BACKGROUND: Activation of wild-type p53 in response to genotoxic stress occurs through different mechanisms including protein conformation, posttranslational modifications, and nuclear localization, leading to DNA binding to sequence-specific promoters. Zinc ion plays a crucial role in stabilizing p53/DNA binding to induce canonical target genes. Mutant p53 proteins undergo protein misfolding that can be counteracted by zinc. However, whether zinc supplementation might have a beneficial antitumor effect in wild-type p53-carrying cells in combination with drugs, has not been addressed so far. METHODS: In this study we compared the effect of two antitumor treatments: on the one hand wild-type p53-carrying colon cancer cells were treated with low and high doses of chemotherapeutic agent Adriamycin and, on the other hand, Adriamycin was used in combination with ZnCl2. Biochemical and molecular analyses were applied to evaluate p53 activity and biological outcomes in this setting. Finally, the effect of the different combination treatments were applied to assess tumor growth in vivo in tumor xenografts. RESULTS: We found that low-dose Adriamycin did not induce p53 activation in wtp53-carrying colon cancer cells, unless in combination with ZnCl2. Mechanistically, ZnCl2 was a key determinant in inducing wtp53/DNA binding and transactivation of target genes in response to low-dose Adriamycin that used alone did not achieve such effects. Finally, in vivo studies, in a model of wtp53 colon cancer xenograft, show that low-dose Adriamycin did not induce tumor regression unless in combination with ZnCl2 that activated endogenous wtp53. CONCLUSIONS: These results provide evidence that ZnCl2 might be a valuable adjuvant in chemotherapeutic regimens of colorectal cancer harboring wild-type p53, able to both activate p53 and reduce the amount of drugs for antitumor purposes.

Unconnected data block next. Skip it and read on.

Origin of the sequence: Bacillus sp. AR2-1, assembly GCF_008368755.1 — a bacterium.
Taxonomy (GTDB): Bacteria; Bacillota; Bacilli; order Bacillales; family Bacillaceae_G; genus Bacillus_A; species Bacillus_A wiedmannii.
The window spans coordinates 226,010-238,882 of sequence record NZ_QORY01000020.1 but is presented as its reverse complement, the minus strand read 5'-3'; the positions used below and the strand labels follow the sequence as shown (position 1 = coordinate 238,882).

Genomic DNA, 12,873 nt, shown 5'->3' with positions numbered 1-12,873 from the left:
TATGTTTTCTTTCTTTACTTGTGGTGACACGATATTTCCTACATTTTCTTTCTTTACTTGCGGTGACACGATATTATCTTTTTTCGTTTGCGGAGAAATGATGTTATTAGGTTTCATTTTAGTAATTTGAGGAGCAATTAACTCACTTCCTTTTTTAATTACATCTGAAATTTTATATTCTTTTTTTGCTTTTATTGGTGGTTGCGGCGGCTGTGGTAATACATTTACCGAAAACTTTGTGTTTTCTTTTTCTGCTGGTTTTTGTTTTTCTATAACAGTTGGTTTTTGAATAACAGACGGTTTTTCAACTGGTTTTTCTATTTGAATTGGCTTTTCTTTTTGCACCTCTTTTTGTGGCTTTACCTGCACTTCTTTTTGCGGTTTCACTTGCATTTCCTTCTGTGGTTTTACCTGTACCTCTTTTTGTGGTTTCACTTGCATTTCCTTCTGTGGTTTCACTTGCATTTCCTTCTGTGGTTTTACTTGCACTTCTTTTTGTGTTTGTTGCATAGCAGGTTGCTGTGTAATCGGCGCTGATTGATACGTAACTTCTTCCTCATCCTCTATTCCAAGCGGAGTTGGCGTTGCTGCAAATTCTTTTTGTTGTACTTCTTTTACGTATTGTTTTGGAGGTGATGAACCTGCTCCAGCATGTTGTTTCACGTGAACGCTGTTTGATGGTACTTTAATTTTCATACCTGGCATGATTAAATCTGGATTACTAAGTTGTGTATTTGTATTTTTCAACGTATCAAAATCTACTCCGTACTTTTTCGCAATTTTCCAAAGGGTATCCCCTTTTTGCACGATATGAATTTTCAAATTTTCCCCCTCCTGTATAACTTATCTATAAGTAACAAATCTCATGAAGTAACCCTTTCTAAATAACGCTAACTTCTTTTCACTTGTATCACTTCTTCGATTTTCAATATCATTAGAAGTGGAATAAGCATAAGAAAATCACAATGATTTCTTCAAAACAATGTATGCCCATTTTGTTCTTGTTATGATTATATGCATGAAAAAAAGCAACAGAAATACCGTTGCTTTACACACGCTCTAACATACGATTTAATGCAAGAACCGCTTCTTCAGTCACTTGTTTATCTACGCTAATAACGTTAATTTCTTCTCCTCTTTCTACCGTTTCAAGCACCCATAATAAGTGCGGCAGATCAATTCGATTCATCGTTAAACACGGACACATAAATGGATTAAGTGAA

The beneficial effect of Zinc(II) on low-dose chemotherapeutic sensitivity involves p53 activation in wild-type p53-carrying colorectal cancer cells

GARUFI, ALESSIA;BALDARI, SILVIA;D'ORAZI, Gabriella
2015-01-01

Abstract

BACKGROUND: Activation of wild-type p53 in response to genotoxic stress occurs through different mechanisms including protein conformation, posttranslational modifications, and nuclear localization, leading to DNA binding to sequence-specific promoters. Zinc ion plays a crucial role in stabilizing p53/DNA binding to induce canonical target genes. Mutant p53 proteins undergo protein misfolding that can be counteracted by zinc. However, whether zinc supplementation might have a beneficial antitumor effect in wild-type p53-carrying cells in combination with drugs, has not been addressed so far. METHODS: In this study we compared the effect of two antitumor treatments: on the one hand wild-type p53-carrying colon cancer cells were treated with low and high doses of chemotherapeutic agent Adriamycin and, on the other hand, Adriamycin was used in combination with ZnCl2. Biochemical and molecular analyses were applied to evaluate p53 activity and biological outcomes in this setting. Finally, the effect of the different combination treatments were applied to assess tumor growth in vivo in tumor xenografts. RESULTS: We found that low-dose Adriamycin did not induce p53 activation in wtp53-carrying colon cancer cells, unless in combination with ZnCl2. Mechanistically, ZnCl2 was a key determinant in inducing wtp53/DNA binding and transactivation of target genes in response to low-dose Adriamycin that used alone did not achieve such effects. Finally, in vivo studies, in a model of wtp53 colon cancer xenograft, show that low-dose Adriamycin did not induce tumor regression unless in combination with ZnCl2 that activated endogenous wtp53. CONCLUSIONS: These results provide evidence that ZnCl2 might be a valuable adjuvant in chemotherapeutic regimens of colorectal cancer harboring wild-type p53, able to both activate p53 and reduce the amount of drugs for antitumor purposes.
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Utilizza questo identificativo per citare o creare un link a questo documento: https://hdl.handle.net/11564/641860
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